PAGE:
Creating and Using Cron Jobs

A Cron Job is a Linux command for scheduling a task (command). Cron Jobs allows you to automate certain commands or scripts on your server to complete repetitive tasks automatically. 

This can be a very resourceful tool as a Cron Job can be set to run by 15 minute or hourly increments, a day of the week or month, or any combination of these. 

For example, you could set a Cron Job to delete temporary files every week so that your disk space is not being used up by unnecessary files. Some scripts, such as Drupal, may even require you to set up a Cron Job to perform certain functions

  1. Log in to DirectAdmin. 
  2. Go to Advanced Features > Cron Job. 
  3. Click on the CREATE CRON JOB button 
  4. Enter the time you want your cron to run. You can select the minute, hour, day of the month, month, and/or day of the week. To run the command every minute, hour, day, etc. use the wildcard symbol * in place of a number.
  5. Enter your cron command. This can be a Linux command, or you can execute a script that is stored somewhere on the server by entering the path to the script (e.g. /home/username/  
  6. If you check the “Run on @reboot” option the cron will be executed only once – on reboot
  7. When you’re done editing your cron, click “Create”. You can come back to edit it if you need to using the pencil icon at the end of the row.
  8. Optionally, you can enter your email address in the section ‘Send all Cron output to E-mail’ to receive email notifications with the cron output. Click the ‘Save’ button to save the details. 
  9. A cron can be deleted by selecting it and clicking on the “Delete” button.
Common Cron Commands

Command to run a PHP5 cron job: 

php /home/username/public_html/cron.php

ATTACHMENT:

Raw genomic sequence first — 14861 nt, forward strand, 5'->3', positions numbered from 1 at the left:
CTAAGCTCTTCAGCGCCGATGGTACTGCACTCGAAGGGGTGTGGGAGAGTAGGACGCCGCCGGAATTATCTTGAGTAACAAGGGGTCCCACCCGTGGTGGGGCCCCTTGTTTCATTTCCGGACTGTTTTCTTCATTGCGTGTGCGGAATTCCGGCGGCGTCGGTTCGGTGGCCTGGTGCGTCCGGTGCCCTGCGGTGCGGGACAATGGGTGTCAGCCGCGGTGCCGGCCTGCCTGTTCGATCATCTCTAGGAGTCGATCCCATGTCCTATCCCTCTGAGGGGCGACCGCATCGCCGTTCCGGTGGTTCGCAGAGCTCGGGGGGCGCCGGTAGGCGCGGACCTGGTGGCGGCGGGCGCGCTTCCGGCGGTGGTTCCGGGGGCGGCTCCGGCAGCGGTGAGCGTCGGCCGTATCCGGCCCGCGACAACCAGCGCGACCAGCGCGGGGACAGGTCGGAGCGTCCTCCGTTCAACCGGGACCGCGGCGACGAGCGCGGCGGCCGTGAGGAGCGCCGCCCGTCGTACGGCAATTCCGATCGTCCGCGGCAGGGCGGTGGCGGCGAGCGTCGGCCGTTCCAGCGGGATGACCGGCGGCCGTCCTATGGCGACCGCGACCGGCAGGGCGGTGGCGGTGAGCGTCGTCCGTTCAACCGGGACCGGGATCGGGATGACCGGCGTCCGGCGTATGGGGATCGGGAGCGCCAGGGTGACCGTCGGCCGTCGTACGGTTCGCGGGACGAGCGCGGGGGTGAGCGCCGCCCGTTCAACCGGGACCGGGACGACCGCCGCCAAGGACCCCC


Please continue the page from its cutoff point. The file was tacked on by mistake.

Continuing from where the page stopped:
Optional flags are sometimes required for a PHP cron job: 

php -q /home/username/public_html/cron.php

Command to GET a remote file: 


Command to use a specific php.ini file:

php -c /home/username/public_html/php.ini /home/username/public_html/myscript.php
Specifying the php.ini File 

Some scripts executed with a Cron Job require a specific php.ini file to be used. 

When executing a PHP script from a Cron Job (or via the command line), you can use a custom php.ini file. The most common situation where a custom php.ini file is needed is when a user’s code requires access to something such as Zend Optimizer, which is specified in the php.ini file. 

To specify an alternate php.ini file, you’ll need to use the -c flag in your PHP command line. 

For example: 

php -c /home/username/public_html/php.ini /home/username/public_html/myscript.php 

In this instance, /home/username/public_html/php.ini is the full path to the php.ini file you’d like to use and /home/username/public_html/myscript.php is the full path to the php script you’d like to run. Using your actual username, change the path to the php.ini and the file you intend to run accordingly 


Command to run a CGI cron job: 

perl /home/username/public_html/cgi-bin/

Command to run a shell script cron job: 

/bin/sh /home/username/public_html/
Restarting Cron

You can restart a cron service from a command line with SSH.

  1. Login to your server via SSH. 
  2. With “systemctl status crond” command you can see if service is running. 
  3. For restart run “systemctl restart crond”, it will take a few moments 
  4. You can now check the status of service again with the “systemctl status crond